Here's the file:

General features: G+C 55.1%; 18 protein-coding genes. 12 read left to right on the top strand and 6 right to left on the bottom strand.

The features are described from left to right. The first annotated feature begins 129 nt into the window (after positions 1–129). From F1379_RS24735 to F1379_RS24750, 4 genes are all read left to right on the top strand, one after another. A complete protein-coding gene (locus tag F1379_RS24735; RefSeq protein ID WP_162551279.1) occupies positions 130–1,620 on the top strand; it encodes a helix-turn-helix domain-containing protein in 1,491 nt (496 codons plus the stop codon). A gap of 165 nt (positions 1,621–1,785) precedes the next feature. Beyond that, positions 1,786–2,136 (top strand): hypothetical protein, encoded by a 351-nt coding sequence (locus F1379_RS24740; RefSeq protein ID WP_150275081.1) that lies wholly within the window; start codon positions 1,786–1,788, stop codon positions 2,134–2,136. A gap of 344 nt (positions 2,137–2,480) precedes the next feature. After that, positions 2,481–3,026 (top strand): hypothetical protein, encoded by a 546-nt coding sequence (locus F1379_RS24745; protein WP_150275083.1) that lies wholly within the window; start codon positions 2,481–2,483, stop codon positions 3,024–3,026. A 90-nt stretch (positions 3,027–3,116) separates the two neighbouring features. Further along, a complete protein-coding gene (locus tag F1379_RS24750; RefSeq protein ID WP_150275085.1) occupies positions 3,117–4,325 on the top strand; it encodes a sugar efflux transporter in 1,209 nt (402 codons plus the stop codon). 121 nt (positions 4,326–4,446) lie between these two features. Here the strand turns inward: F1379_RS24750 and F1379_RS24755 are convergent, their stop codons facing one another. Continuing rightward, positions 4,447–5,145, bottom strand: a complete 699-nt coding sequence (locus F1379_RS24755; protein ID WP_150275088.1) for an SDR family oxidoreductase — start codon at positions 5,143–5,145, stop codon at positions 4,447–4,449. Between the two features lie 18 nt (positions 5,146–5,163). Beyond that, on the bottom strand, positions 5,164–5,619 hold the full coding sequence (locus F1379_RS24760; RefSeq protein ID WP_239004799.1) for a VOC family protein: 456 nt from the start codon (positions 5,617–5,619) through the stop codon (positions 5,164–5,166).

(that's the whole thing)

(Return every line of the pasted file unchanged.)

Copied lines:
General features: G+C 55.1%; 18 protein-coding genes. 12 read left to right on the top strand and 6 right to left on the bottom strand.

The features are described from left to right. The first annotated feature begins 129 nt into the window (after positions 1–129). From F1379_RS24735 to F1379_RS24750, 4 genes are all read left to right on the top strand, one after another. A complete protein-coding gene (locus tag F1379_RS24735; RefSeq protein ID WP_162551279.1) occupies positions 130–1,620 on the top strand; it encodes a helix-turn-helix domain-containing protein in 1,491 nt (496 codons plus the stop codon). A gap of 165 nt (positions 1,621–1,785) precedes the next feature. Beyond that, positions 1,786–2,136 (top strand): hypothetical protein, encoded by a 351-nt coding sequence (locus F1379_RS24740; RefSeq protein ID WP_150275081.1) that lies wholly within the window; start codon positions 1,786–1,788, stop codon positions 2,134–2,136. A gap of 344 nt (positions 2,137–2,480) precedes the next feature. After that, positions 2,481–3,026 (top strand): hypothetical protein, encoded by a 546-nt coding sequence (locus F1379_RS24745; protein WP_150275083.1) that lies wholly within the window; start codon positions 2,481–2,483, stop codon positions 3,024–3,026. A 90-nt stretch (positions 3,027–3,116) separates the two neighbouring features. Further along, a complete protein-coding gene (locus tag F1379_RS24750; RefSeq protein ID WP_150275085.1) occupies positions 3,117–4,325 on the top strand; it encodes a sugar efflux transporter in 1,209 nt (402 codons plus the stop codon). 121 nt (positions 4,326–4,446) lie between these two features. Here the strand turns inward: F1379_RS24750 and F1379_RS24755 are convergent, their stop codons facing one another. Continuing rightward, positions 4,447–5,145, bottom strand: a complete 699-nt coding sequence (locus F1379_RS24755; protein ID WP_150275088.1) for an SDR family oxidoreductase — start codon at positions 5,143–5,145, stop codon at positions 4,447–4,449. Between the two features lie 18 nt (positions 5,146–5,163). Beyond that, on the bottom strand, positions 5,164–5,619 hold the full coding sequence (locus F1379_RS24760; RefSeq protein ID WP_239004799.1) for a VOC family protein: 456 nt from the start codon (positions 5,617–5,619) through the stop codon (positions 5,164–5,166).